LAMBERT, Daniel (1685-1750), of Savage Gardens, Tower Hill, and Perrotts, Banstead, Surr.

Published in The History of Parliament: the House of Commons 1715-1754, ed. R. Sedgwick, 1970
Available from Boydell and Brewer



1741 - 1747

Family and Education

b. 7 Sept. 1685, 3rd s. of Daniel Lambert of Perrotts by Elizabeth, da. of Rev. Thomas Emmes, rector of East Tisted, Hants. m. (lic. 9 May 1709) Mary, da. and coh. of John Wilmot, London merchant, of Well House, Banstead, s.p. Kntd. 18 Feb. 1744.

Offices Held

Common councillor, London 1732-7; vintner 1737-50; master, Vintners’ Co. 1741; sheriff 1733-4, alderman 1737-50, ld. mayor Mar.-Oct. 1741; auditor of Irish Society 1735-7, gov. 1741-4.


Lambert, whose family had been settled at Perrotts since the sixteenth century, purchased the manor from an elder brother.1 A Portugal merchant, he was active in London politics, serving on committees set up by the common council to prepare the petitions against the excise bill, and the Spanish convention, and to press the merchants’ complaints against Spanish depredations.2 On the death of Humphry Parsons in March 1741 he served as lord mayor for the remainder of the year, receiving the thanks of the common council

for his constant attendance, his judicious and faithful discharge and great dispatch of the duties of that high station, for the easy access given his fellow citizens, and for the frequent opportunities he gave this court of meeting together for the dispatch of the public business in this City.3

Returned for London as a Tory that year, he voted against the Administration in all three Hanoverian divisions, but with them in February 1744 on an opposition motion to tack a demand for an inquiry into the state and disposition of the naval forces to the loyal address upon a threatened French invasion.4 He was knighted by George II on presenting the city’s address upon the same occasion.5 On 6 Feb. 1745 he spoke against Pelham’s additional duty on wines, fearing, as a merchant engaged in the Portuguese trade, that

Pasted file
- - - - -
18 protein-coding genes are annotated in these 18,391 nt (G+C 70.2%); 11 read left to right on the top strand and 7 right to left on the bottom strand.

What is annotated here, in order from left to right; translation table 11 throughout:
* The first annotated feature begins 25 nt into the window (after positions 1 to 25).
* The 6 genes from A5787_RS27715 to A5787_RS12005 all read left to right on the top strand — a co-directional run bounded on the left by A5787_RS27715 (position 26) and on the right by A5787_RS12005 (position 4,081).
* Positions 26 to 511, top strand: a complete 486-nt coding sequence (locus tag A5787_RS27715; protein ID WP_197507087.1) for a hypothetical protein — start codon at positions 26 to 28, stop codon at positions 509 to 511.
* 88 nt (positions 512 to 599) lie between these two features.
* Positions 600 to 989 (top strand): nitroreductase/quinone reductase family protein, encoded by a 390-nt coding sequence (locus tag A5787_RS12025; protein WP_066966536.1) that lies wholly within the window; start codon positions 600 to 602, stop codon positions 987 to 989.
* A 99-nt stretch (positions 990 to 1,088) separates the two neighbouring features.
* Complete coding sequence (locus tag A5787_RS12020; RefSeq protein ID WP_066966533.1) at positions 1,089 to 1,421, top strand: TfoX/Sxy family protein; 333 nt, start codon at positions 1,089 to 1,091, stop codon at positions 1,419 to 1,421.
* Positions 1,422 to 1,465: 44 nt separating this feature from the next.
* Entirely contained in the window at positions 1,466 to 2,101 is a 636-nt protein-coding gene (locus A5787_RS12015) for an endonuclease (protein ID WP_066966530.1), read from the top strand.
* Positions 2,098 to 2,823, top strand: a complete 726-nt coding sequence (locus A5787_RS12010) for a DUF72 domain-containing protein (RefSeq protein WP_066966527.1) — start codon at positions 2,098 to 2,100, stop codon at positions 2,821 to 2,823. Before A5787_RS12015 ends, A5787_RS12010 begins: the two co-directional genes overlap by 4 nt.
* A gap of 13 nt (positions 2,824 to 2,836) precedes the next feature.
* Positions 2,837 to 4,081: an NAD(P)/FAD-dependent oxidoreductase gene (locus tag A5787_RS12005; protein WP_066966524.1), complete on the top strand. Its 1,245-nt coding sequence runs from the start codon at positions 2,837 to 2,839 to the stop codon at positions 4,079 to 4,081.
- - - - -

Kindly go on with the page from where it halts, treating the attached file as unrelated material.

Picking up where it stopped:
the King of Portugal would, in return for the new duty on his wines, lay a further impostion on our English manufactures, from which our commerce would receive a notable prejudice, and that of our rivals, the French, as much benefit.6

He lost his seat in 1747. Next year, meeting Frederick, Prince of Wales, who denounced the peace,

Sir Daniel, in the spirit of an old Tory, made no scruple of declaring his sentiments against a war on the continent, and added that we were incapable of prosecuting it for want of money.7

He died 13 May 1750 of gaol fever caught from the prisoners as he sat on the bench at the Old Bailey.8

Ref Volumes: 1715-1754

Author: Eveline Cruickshanks


  • 1. Manning & Bray, Surr. ii. 589.
  • 2. 9 Apr. 1733, 20 Feb. 1739, Jnl. vols. 57, 58; Stuart mss 204/144.
  • 3. 12 Nov. 1741, Jnl. vol. 58.
  • 4. Yorke's parl. jnl. Parl. Hist. xiii. 649.
  • 5. HMC Egmont Diary, iii. 286.
  • 6. Yorke's parl. jnl. Parl. Hist. xiii. 1127.
  • 7. Yorke, Hardwicke, i. 666-7.
  • 8. Griffiths, Chrons. of Newgate, i. 438.